Adoption and Cancer
Can you and should you adopt after a cancer diagnosis?
Cancer doesn't stop people from living their lives, and this includes
raising a family. Some types of cancer can directly cause infertility, such as
testicular, uterine or ovarian cancer. Cancer treatment can also cause
temporary or permanent infertility. Even when the cancer doesn't cause
infertility, the parents may be concerned about their children
inheriting a cancer susceptability gene. For these patients, adoption
provides one option for having children.
Should you adopt?
The moral questions surrounding adoption after cancer are similar to the concerns about having more biological children after a cancer diagnosis. When you adopt or carry a pregnancy to term, you are assuming a responsibility to raise the child to adulthood. A key consideration is whether you (and your spouse) will be alive and physically able to raise the child. Other important questions include:
Clearly, even a healthy person could be hit by a truck crossing the street. The ethical issue with adoption after cancer is the extent to which you can predict an unfortunate event. To put it in black and white, what are the odds of your dying before the child reaches adulthood?
The following types of cancer have 5-year survival rates of 90% or more:
There are no hard and fast rules, but generally cancer survivors who had other types of cancer should not consider adoption unless there is a clear indication for long-term survival without a recurrence.
It is also important to consider the stage of the cancer. A stage 1 survivor is often a better candidate for adoption than a stage 3 or 4 patient since cure rates are higher.
In addition, the more time that has passed since the initial therapy without a relapse, the lower the likelihood of a recurrence. Many cancer survivors consider the 5-year-mark as a benchmark for survival.
Can you adopt?
Each country has its own policies concerning whether cancer survivors can adopt. These policies can change. For example, China previously allowed cancer survivors who had passed the five-year-mark to adopt, but changed the rules in 2007 to not allow cancer survivors to adopt. Even countries that allow cancer survivors to adopt may place a temporary hold on all adoptions as they adopt the Hague Convention or other rules.
Most countries require a letter from the prospective adoptive parents' physicians that indicates that they are in general good health. Sometimes these letters are not included in the dossier, but rather are reviewed by the social worker who prepares the home study. (The contents of the doctor's letter will vary from country to country and even adoption agency to adoption agency. It is not uncommon for the letter to indicate that the prospective parent is free of cancer and other diseases and impairments without specifically mentioning a prior history of cancer.) The social worker will sometimes omit any mention of a history of cancer if the country does not specifically ask about cancer. If there is a mention of a history of cancer, the mention should be brief and clearly indicate that the doctor believes the cancer to be cured and that the prospective parents are currently healthy and have a normal life expectancy.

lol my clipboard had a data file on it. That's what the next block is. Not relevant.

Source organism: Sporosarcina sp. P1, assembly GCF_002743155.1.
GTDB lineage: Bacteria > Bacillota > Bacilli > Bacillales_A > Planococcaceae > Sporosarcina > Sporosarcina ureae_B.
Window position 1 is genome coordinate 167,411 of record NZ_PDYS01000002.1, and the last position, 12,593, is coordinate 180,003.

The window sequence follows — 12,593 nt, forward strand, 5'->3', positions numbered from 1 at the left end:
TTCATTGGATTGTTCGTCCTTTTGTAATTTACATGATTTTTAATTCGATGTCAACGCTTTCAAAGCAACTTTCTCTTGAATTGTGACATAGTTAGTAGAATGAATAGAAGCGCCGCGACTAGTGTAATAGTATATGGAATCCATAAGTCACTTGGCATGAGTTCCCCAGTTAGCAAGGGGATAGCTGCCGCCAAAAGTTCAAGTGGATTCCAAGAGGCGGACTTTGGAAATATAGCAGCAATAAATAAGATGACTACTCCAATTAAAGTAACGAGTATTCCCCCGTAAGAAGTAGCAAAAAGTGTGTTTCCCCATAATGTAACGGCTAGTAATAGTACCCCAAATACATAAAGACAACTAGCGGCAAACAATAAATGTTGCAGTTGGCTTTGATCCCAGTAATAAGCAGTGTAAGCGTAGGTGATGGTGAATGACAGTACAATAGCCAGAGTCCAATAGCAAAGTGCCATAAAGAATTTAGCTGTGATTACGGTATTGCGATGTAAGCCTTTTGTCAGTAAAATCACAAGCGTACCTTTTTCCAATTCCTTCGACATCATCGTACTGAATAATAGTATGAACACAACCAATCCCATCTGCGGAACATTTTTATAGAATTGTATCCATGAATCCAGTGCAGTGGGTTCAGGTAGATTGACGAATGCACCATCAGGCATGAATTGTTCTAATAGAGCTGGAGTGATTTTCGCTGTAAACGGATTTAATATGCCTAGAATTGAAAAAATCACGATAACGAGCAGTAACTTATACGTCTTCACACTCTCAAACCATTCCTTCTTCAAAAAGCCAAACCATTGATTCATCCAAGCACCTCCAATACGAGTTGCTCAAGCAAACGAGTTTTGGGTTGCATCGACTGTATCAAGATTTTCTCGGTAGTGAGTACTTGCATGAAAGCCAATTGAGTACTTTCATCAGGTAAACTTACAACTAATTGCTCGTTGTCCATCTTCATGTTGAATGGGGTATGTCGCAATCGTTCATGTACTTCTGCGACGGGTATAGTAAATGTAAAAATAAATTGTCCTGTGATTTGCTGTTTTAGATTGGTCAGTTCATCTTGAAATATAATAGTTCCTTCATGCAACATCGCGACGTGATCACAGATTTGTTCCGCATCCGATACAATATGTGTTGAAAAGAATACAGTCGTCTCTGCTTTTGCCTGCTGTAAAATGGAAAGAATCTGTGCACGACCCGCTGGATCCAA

Some countries require cancer survivors to have past the five-year mark before they will let them adopt. Others require two or three years. Some adoption agencies impose their own requirements, so it may be worthwhile to shop around for an adoption agency that is more flexible.
Countries from which cancer survivors have adopted children include: Colombia, Ethiopia, Guatemala, Kazakhstan, Nepal, Russia, South Korea (5 years), Ukraine, United States of America and Vietnam.
Standards may be more relaxed for cancer survivors who are interested in adopting a special needs or older child.
The Yahoo Group Adoption After Cancer is a discussion group for cancer survivors who are thinking about adopting.
Copyright © 2008-2009 by Mark Kantrowitz. All rights reserved.
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